Chapel Hill, N.C. — A state commission created this summer to find the best way to dispose of millions of tons of toxic coal ash across North Carolina met Friday for the first time to begin studying the issue.
The initial meeting of the Coal Ash Management Commission came one day after Gov. Pat McCrory and two former governors filed suit, contending that the way the commission was set up by lawmakers is unconstitutional.
Legislators created the commission outside the state Department of Environment and Natural Resources to independently oversee DENR's regulation of Duke Energy's 32 coal ash ponds in North Carolina.
Duke on Thursday filed initial plans to dispose of about 5 million tons of dry ash from four of its power plants. Altogether, the Charlotte-based utility has 152 million tons of ash stored in the state, 108 million of that in the form of watery ash slurry in lagoons.
The commission will have to approve all clean-up plans before DENR grants permits to carry them out. Over the next year, the panel will decide which sites Duke must excavate, which ones can just be sealed up, and how the state should manage coal ash in the future.
Friday's meeting was primarily a crash course in the science and engineering of coal ash, and Chairman Michael Jacobs was apparently trying to manage expectations in his opening statement, noting that the state's coal ash problem has been accumulating for 80 years and won't be solved overnight.
Environmentalists hope the new panel will be tougher on Duke than the state has been so far – lawmakers gave Duke 15 years to close and clean up all of its ash ponds but didn't specify how that should be done – while Duke is hoping the panel will be more business-friendly.
Duke has already set aside $3.4 billion for the clean-up effort, but company officials said the final price tag could hit $10 billion. Disposal costs will be a major factor in weighing options, Jacobs said, because the price will eventually be paid by Duke customers one way or another.
"There are tradeoffs that will need to be made between speed, effectiveness, safety and cost. All these factors are important," he said.
Commissioner Rajaram Janardhanam, an engineering professor at the University of North Carolina at Charlotte who studies coal ash, said he wants to make sure the clean-up process doesn't cause additional harm to the environment. He's concerned about the release of untreated water from coal-ash pits into nearby aquifers as part of that process.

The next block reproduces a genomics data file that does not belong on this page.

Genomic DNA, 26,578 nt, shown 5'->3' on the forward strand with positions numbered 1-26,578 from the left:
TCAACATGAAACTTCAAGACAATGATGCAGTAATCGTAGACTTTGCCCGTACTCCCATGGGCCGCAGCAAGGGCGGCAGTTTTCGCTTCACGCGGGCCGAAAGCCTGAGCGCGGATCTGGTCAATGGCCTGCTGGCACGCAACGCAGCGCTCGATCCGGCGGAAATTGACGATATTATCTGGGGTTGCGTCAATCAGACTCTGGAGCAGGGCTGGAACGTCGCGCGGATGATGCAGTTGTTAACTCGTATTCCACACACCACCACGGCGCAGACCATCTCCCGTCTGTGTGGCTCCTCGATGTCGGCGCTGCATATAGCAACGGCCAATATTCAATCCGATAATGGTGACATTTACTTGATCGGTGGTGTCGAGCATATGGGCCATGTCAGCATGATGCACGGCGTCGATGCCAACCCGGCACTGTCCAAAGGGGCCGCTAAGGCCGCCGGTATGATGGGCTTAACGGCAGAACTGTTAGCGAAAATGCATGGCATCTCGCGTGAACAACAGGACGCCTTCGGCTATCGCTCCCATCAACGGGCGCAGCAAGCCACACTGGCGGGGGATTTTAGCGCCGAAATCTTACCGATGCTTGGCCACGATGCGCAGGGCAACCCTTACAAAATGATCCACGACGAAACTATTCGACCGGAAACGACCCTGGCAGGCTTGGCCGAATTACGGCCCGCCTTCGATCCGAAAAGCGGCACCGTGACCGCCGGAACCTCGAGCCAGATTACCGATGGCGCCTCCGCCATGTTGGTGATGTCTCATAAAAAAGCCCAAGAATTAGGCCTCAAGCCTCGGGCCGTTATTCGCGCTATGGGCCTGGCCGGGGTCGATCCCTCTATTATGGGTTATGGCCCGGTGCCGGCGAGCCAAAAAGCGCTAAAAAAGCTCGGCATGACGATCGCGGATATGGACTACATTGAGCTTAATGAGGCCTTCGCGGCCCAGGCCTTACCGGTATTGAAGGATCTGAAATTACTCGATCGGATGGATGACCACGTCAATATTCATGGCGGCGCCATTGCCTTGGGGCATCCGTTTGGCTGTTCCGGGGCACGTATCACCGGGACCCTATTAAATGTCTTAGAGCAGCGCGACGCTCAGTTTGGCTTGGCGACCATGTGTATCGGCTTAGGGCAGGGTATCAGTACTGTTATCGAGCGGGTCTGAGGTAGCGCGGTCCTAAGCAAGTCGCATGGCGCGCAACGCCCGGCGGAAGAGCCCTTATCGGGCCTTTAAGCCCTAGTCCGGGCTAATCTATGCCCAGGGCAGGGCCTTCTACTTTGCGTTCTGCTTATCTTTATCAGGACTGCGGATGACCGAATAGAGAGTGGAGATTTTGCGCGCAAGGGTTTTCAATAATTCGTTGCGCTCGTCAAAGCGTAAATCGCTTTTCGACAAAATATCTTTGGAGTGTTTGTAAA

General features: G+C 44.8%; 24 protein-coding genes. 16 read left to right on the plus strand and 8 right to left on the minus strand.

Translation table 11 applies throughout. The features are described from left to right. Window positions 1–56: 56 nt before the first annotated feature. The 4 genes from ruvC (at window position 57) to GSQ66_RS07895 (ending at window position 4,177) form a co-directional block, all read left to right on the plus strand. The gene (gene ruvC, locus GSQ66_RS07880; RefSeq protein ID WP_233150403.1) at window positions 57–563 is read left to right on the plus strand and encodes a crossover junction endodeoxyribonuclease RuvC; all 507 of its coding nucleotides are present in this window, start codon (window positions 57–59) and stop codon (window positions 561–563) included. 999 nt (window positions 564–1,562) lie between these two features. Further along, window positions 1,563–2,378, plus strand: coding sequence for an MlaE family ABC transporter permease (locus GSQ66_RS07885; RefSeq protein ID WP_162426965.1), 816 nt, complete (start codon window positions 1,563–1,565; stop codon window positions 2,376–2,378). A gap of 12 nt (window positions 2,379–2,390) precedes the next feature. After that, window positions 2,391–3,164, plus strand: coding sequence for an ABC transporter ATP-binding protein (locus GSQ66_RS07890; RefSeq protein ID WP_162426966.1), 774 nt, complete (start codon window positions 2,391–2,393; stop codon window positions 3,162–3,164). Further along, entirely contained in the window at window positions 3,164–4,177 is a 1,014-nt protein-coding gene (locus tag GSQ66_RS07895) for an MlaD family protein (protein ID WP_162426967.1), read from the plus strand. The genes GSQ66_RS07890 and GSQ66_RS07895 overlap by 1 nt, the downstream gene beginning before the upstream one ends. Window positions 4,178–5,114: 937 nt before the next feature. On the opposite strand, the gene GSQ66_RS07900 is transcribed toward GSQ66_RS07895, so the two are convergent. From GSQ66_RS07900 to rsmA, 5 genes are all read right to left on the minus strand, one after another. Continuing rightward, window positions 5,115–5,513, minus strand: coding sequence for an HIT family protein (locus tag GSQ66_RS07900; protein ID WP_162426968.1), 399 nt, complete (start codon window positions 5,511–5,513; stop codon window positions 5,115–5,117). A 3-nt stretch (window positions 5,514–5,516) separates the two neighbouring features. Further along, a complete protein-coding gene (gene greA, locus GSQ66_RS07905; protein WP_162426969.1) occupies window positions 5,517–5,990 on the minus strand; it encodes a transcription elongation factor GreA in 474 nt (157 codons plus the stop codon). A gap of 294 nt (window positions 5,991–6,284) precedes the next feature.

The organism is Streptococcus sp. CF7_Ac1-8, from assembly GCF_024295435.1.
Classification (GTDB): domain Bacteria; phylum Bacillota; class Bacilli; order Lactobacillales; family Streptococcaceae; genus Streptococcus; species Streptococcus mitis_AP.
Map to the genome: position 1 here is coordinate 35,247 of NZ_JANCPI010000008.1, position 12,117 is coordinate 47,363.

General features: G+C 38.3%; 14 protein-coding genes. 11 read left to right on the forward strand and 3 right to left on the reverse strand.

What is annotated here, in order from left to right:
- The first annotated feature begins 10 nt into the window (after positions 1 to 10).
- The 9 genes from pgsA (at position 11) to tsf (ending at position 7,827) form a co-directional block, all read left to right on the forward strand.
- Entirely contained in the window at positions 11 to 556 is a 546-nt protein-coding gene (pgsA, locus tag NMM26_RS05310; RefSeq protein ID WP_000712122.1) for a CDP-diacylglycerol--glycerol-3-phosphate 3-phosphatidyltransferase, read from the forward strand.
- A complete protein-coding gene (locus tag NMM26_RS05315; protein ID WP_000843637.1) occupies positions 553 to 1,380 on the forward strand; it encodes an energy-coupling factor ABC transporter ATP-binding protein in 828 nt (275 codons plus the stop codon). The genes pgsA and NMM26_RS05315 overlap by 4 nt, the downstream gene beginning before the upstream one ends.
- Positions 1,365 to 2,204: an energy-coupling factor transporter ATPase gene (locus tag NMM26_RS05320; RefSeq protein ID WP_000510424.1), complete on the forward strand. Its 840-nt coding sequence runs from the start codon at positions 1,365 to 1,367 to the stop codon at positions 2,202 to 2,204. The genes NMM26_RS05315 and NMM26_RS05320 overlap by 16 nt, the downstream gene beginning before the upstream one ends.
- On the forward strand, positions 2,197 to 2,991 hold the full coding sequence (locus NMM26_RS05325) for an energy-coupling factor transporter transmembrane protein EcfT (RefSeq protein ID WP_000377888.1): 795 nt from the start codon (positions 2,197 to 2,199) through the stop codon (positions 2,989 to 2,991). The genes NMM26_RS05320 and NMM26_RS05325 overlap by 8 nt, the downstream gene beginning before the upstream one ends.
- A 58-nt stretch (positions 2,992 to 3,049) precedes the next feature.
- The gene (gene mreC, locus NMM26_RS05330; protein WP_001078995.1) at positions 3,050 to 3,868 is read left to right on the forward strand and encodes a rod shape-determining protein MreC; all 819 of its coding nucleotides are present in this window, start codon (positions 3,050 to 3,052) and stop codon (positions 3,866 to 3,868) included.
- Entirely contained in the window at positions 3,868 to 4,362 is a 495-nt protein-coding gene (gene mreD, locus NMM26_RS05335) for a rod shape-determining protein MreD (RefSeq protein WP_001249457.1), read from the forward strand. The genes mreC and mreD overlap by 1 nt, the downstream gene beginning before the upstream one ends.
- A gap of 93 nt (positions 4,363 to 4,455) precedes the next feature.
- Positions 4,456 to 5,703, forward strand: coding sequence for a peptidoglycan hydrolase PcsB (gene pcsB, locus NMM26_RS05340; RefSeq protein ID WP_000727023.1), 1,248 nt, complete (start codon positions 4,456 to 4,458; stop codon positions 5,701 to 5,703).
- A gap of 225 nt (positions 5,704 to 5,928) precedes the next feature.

"Do it slowly, cautiously and also meticulously," Janardhanam said. "(It's) very challenging, but it is a good job to be done for the goodness of the people."
Coal ash ponds across NC
McCrory is trying to strip away some of the commission's power. He and former Govs. Jim Hunt and Jim Martin want a judge to rule that various oversight panels set up by lawmakers violate the doctrine of the separation of powers, exceeding legislative authority and interfering with a governor's executive ability to carry out state laws.
Legislative leaders called the lawsuit frivolous, saying court rulings have upheld the legality of previous oversight commissions.
Jacobs pledged the coal ash panel would not be influenced by elected officials.
"This commission will focus on science, safety and economics, not politics. It will report to the citizens of North Carolina, not a government entity," he said.
Scott Flanagan, who was appointed by Senate President Pro Tem Phil Berger, recently resigned his position on the nine-member commission. Flanagan, who lives in Eden, the site of a February coal ash spill in the Dan River that sparked renewed interest in the ash disposal issue, said in an Oct. 31 letter to Berger that he needed to spend more time with his construction business. There was no word on when a replacement would be named.
The commission plans to hold five more meetings around the state – the next one is scheduled for Jan. 14 at the McKimmon Center on the North Carolina State University campus in Raleigh – and members said they welcome public comments on coal ash.